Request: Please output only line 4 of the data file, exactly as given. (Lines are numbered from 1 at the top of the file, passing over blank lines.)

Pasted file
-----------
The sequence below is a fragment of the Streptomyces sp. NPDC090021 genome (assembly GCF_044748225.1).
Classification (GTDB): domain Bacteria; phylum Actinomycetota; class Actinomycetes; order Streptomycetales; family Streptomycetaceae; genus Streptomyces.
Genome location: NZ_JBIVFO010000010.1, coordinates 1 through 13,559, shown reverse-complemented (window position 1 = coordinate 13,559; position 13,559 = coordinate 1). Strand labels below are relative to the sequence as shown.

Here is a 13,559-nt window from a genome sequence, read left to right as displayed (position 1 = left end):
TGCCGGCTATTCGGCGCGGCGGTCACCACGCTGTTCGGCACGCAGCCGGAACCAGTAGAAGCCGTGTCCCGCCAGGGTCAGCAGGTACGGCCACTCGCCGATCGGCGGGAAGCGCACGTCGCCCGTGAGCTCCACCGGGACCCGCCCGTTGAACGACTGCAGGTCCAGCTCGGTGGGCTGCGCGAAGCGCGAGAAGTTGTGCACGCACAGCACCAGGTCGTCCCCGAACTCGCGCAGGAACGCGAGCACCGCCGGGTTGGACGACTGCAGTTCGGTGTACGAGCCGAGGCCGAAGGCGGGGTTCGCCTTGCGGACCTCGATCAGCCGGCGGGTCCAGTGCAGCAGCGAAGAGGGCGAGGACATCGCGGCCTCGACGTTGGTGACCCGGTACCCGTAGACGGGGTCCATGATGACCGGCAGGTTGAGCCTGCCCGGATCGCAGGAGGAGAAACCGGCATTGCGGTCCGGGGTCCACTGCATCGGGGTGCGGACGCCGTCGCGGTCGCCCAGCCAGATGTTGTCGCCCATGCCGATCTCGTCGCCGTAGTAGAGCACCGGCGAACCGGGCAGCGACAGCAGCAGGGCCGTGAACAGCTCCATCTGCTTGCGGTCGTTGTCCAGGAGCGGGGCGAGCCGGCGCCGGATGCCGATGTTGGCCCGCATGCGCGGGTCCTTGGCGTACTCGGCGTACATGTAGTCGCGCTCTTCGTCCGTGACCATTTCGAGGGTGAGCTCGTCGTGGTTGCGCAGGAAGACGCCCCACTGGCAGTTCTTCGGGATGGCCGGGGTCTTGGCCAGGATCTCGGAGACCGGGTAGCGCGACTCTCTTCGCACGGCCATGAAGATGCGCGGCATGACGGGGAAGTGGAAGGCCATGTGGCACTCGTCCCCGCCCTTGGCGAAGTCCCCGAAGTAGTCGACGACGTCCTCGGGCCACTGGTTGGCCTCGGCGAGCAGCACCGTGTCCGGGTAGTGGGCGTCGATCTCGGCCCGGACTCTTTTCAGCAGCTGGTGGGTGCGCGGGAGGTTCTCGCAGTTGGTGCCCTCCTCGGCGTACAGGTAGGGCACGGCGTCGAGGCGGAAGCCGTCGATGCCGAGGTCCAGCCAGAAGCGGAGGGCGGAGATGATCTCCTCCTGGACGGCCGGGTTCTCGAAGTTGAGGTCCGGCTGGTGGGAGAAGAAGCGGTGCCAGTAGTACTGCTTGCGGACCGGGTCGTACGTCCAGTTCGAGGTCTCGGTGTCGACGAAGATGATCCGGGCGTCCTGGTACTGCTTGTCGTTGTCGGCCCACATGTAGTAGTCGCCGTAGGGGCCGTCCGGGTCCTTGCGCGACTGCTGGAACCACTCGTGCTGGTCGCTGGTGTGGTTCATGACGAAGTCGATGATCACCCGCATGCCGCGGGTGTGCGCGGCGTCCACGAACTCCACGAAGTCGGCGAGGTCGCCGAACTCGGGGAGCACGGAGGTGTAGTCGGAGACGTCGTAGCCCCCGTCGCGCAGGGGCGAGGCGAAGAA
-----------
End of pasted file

Here is a 13,559-nt window from a genome sequence, read left to right as displayed (position 1 = left end):